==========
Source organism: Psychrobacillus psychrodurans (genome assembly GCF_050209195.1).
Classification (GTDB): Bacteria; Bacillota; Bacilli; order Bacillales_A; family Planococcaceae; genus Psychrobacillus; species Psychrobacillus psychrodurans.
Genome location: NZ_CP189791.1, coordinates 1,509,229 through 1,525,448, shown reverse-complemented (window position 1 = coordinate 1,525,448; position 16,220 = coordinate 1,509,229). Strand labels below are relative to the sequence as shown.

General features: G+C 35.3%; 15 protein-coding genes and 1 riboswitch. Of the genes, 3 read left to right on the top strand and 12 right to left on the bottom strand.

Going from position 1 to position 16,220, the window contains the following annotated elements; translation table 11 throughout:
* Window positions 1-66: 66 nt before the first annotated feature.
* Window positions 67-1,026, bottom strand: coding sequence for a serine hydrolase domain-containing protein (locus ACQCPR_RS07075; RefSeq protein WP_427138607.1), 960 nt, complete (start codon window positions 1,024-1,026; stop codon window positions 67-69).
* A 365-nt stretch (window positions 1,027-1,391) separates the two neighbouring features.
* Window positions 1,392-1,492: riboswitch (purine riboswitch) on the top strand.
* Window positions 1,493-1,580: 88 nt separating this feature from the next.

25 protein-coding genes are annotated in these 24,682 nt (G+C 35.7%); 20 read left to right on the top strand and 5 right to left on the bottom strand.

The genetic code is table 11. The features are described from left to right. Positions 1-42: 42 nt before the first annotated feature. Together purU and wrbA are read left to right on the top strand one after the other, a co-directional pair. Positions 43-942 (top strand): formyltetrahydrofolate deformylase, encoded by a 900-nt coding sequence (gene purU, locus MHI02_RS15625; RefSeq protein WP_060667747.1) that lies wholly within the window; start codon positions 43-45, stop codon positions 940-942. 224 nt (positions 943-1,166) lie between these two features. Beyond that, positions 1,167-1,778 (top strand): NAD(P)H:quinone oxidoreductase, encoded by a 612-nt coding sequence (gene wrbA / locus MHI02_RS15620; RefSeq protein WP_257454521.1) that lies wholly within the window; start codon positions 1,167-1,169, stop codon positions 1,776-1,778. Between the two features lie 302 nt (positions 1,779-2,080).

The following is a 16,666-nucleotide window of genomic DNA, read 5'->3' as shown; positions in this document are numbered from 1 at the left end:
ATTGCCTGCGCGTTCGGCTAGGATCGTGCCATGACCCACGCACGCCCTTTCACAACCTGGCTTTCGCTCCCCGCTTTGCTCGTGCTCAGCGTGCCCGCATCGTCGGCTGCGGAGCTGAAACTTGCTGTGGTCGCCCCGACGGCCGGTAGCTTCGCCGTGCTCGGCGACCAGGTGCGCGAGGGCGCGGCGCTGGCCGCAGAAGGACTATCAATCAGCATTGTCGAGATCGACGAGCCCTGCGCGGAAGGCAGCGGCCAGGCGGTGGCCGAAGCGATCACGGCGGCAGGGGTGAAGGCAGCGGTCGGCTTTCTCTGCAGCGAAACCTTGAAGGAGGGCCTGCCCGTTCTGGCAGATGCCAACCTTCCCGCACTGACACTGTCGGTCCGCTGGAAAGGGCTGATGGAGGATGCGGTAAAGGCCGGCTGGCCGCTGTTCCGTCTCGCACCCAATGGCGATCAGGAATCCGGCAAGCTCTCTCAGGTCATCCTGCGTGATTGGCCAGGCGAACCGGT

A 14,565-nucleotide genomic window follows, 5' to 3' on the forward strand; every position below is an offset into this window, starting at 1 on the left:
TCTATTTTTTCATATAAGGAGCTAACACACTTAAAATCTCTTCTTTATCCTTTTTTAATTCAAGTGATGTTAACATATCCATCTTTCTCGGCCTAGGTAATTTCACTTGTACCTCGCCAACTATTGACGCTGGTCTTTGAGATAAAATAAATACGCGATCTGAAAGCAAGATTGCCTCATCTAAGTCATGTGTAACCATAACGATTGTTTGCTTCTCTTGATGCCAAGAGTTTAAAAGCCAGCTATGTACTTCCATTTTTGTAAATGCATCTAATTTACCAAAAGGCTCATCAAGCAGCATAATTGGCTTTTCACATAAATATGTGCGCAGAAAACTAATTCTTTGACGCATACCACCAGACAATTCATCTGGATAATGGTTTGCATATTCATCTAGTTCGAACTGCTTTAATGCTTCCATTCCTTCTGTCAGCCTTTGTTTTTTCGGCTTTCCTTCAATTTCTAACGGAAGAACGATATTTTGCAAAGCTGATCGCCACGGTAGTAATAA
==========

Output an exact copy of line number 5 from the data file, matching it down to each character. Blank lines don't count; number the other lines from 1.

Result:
Going from position 1 to position 16,220, the window contains the following annotated elements; translation table 11 throughout: